As to a direct answer to your question. For those with clear collector panels, you might want to explore fresnel lenses with them. I was thinking that if the fresnel lens was offset from the southern side of the tank, it would magnify the airspace heat considerably. The problem with this is that maximum efficiency of the fresnel lens would over heat the tank cover. If the tank were positioned such that it got maximum sun in the afternoon, then the water gets heated without overheating the tank and solar assembly. a 3' square fresnel lens has a focal point that will melt zinc in a few minutes so you can see the potential for trouble.

My winter days range from 30F to -26F so it will require a lot of attention to work without overdoing it.


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Re: How to keep livestock water from freezing?

Postby Lostfalls » Fri Feb 10, 2012 12:47 pm

Very cool - I look forward to hearing how yours turns out and maybe applying those modifications to the one I am going to make. If I could just keep it from freezing solid I would happy. I know they will drink more if the water is not setting right above freezing but I know of other methods to keep things moving though their digestive systems.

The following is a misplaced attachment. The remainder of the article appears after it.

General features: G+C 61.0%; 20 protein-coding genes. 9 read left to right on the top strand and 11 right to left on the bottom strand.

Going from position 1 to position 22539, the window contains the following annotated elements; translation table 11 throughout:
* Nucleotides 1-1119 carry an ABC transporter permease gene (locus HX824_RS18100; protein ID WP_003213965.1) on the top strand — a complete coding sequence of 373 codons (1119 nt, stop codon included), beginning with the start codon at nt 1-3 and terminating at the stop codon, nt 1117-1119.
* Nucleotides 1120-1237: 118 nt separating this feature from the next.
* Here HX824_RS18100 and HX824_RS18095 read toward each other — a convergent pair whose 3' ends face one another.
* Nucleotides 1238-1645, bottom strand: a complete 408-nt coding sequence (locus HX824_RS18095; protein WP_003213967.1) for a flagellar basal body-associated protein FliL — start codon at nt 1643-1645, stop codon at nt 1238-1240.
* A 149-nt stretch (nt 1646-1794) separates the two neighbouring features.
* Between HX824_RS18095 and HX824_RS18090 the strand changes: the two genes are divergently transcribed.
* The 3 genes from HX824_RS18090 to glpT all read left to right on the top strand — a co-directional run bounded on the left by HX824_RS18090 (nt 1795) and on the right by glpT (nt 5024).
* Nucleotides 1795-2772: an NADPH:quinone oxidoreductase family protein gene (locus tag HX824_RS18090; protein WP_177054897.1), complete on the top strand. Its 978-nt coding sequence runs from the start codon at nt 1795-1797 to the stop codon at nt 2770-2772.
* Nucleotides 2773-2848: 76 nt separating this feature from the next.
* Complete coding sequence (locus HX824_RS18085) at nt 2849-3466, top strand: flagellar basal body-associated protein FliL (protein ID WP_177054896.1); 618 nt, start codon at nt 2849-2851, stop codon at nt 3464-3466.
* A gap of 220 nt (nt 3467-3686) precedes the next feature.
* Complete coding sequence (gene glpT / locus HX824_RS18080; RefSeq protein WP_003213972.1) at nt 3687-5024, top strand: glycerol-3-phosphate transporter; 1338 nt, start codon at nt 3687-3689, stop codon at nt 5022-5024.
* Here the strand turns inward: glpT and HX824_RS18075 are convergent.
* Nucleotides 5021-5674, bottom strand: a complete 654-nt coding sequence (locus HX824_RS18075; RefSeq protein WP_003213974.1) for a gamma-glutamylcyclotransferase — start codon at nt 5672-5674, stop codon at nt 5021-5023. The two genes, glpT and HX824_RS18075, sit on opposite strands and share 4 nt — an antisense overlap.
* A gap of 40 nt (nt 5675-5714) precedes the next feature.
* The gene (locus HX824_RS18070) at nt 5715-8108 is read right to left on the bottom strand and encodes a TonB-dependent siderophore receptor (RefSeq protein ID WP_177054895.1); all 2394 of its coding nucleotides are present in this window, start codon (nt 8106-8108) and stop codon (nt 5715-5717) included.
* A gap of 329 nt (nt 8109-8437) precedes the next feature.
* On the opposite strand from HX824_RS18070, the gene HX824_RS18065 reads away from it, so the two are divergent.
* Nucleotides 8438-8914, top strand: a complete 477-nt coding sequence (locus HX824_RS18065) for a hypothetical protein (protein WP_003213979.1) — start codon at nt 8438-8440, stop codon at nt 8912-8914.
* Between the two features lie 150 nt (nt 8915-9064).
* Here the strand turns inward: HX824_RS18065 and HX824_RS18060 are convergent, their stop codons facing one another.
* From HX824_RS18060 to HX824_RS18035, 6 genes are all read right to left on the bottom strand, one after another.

EDITED TO ADD: I just read up those lenses and scared the living daylights out of myself. LOL! I can see where if you could use them safely and control the temps they could be a powerful, powerful tool in solar heat - so, I am now ever more interested to know how yours turns out - if you find a way to pull that off let me know.
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Re: How to keep livestock water from freezing?

Postby Lostfalls » Fri Feb 10, 2012 1:35 pm

What if, the focal point was on the water and not the tank? The design I found would have to be modified....too high maintenance to keep up the water level?

Or what if the tank was sitting on some rocks, and the focal point was on the rocks? Area round the tank would have to be clear of anything flammable....and a suitable barrier between rocks and frame...
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Re: How to keep livestock water from freezing?

Postby Pedro wyoming » Fri Feb 10, 2012 3:01 pm

Lostfalls wrote:...I just read up those lenses and scared the living daylights out of myself. LOL! I can see where if you could use them safely and control the temps they could be a powerful, powerful tool in solar heat - so, I am now ever more interested to know how yours turns out - if you find a way to pull that off let me know.


Yeh...that is the trick make it work without overdoing it...If you only knew my track record... :cursing: Tim Taylor was my hero...WAS...

I will post the success AND the failures as they occur. This is gonna be a very busy year at the farm.

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Re: How to keep livestock water from freezing?